Skip to Main Content

Kimberly Moffitt, AMST, discusses media and Trump on WEAA

January 20, 2017 9:37 PM

This story, written by Max Cole, originally appeared here

In the days leading up to the presidential inauguration, Kimberly Moffitt, an associate professor of American studies, joined WEAA’s The Marc Steiner Show for a discussion about the news media and its coverage of President Trump.

A focal point of the discussion was the media coverage of Rep. John Lewis’s decision to not attend the inauguration and when he said he thought Pres. Trump was not elected legitimately, followed by Pres. Trump’s response to that.

Moffitt, whose research interests include media studies/criticism, argued that covering the situation presented a complex challenge for many journalists.

“Sometimes I think journalists do live in the bubble of ‘I am objective,’ and I’ve struggled with even recognizing that as a term synonymous with anything that human beings are participating in. And so I so appreciate [E.R. Shipp’s] willingness to say, ‘you know, this was tough for us as journalists who have a task before us to report the news and give information to the public to be able to respond or react to,’” Moffitt said. “I think it’s so important, because it does show our complexity as human beings and our willingness, or the inability sometimes, to do exactly what that particular estate is supposed to do for our nation.”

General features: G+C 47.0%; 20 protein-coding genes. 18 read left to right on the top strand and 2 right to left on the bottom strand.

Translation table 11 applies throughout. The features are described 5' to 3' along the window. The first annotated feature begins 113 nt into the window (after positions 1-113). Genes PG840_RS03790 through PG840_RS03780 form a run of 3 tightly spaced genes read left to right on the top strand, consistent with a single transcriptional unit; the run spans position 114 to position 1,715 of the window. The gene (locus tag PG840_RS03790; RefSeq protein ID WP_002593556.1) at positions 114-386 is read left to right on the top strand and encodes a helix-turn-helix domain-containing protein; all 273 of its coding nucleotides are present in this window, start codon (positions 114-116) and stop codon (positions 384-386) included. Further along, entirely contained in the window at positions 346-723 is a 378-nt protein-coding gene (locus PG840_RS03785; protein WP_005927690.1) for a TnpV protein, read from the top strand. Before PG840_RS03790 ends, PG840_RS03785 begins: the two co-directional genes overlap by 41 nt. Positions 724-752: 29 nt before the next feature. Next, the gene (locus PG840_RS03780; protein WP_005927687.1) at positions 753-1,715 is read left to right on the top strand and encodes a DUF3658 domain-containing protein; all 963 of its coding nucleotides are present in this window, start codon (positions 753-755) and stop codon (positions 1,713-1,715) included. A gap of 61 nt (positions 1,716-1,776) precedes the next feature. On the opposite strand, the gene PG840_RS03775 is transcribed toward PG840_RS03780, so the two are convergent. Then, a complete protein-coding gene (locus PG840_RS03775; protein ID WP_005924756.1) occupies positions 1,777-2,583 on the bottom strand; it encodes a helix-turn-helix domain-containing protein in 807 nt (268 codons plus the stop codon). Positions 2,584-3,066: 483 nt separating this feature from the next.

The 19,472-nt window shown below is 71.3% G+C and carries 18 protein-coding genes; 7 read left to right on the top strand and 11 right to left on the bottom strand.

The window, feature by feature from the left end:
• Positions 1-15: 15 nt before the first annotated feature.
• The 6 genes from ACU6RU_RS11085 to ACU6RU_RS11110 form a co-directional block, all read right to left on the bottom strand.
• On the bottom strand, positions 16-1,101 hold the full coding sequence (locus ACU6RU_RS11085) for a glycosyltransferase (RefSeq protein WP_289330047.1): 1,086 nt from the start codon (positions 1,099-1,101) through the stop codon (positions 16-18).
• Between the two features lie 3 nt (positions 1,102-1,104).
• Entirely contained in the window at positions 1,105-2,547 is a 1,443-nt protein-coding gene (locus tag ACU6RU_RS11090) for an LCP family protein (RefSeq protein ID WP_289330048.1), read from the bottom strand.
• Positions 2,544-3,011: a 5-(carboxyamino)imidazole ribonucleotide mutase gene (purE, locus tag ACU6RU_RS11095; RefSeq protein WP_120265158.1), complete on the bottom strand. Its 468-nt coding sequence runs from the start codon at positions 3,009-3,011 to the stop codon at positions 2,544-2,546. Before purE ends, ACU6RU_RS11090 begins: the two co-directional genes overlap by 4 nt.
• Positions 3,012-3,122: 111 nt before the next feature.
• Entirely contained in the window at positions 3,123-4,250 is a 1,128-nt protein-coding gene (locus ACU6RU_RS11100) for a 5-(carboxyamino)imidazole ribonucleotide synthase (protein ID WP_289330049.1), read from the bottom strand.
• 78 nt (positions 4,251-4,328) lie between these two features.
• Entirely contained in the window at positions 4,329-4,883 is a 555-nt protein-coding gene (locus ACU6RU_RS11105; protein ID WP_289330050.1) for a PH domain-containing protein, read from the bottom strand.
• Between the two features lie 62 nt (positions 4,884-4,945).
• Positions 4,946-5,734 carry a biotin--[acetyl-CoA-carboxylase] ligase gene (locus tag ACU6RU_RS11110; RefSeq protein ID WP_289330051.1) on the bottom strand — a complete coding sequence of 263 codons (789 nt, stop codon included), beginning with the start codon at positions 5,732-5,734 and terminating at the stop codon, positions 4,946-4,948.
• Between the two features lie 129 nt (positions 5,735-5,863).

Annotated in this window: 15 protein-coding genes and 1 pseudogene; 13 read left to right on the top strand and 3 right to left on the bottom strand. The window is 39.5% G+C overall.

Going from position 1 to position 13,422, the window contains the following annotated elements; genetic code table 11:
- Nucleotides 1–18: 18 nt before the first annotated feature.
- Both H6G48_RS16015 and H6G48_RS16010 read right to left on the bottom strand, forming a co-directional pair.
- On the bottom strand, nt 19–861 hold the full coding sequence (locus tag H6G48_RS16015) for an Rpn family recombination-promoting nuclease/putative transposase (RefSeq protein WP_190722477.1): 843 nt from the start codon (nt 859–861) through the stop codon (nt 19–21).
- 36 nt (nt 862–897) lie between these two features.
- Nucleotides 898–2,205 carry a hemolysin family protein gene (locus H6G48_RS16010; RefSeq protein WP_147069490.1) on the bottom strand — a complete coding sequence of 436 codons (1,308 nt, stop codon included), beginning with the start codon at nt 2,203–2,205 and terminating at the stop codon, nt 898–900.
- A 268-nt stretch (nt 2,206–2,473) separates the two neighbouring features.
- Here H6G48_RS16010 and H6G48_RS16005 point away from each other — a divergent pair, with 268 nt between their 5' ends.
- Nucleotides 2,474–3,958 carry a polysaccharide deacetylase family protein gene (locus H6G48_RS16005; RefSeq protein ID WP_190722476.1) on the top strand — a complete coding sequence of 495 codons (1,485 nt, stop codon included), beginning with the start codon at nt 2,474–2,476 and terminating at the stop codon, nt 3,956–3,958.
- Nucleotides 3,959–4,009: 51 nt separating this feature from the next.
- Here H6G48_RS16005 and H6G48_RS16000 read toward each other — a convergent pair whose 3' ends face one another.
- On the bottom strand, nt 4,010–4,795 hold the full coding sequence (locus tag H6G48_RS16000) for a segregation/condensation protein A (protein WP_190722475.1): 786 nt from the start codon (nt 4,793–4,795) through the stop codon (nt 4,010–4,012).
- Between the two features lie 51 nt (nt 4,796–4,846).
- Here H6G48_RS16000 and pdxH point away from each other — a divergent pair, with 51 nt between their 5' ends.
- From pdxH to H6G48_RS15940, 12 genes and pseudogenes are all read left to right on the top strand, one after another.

In a separate segment earlier this month on The Marc Steiner Show, Moffitt commented on the intersections of social media, young people, violence, and empathy in response to the filmed attack of a young disabled man by four youth in Chicago.

She argued that social media has added an element to childhood in ways that were not visible in past generations.

“It has created this instantaneous celebrity culture that everyone wants to be a part of,” she said. “And by virtue of that, what we tend to do is take certain actions that we then believe will make us go viral in some way, which then means we aren’t even thinking about what might be some of the consequences or repercussions of those actions.”

Listen to both segments below:

Chicago Assault: Violence, Empathy, and Social Media (January 9)
Media Roundtable: Preparing for a New Era (January 17) 

Image: Kimberly Moffitt speaks during a Humanities Forum event at UMBC. Photo by Marlayna Demond ’11 for UMBC. 

0 Comments (requires login)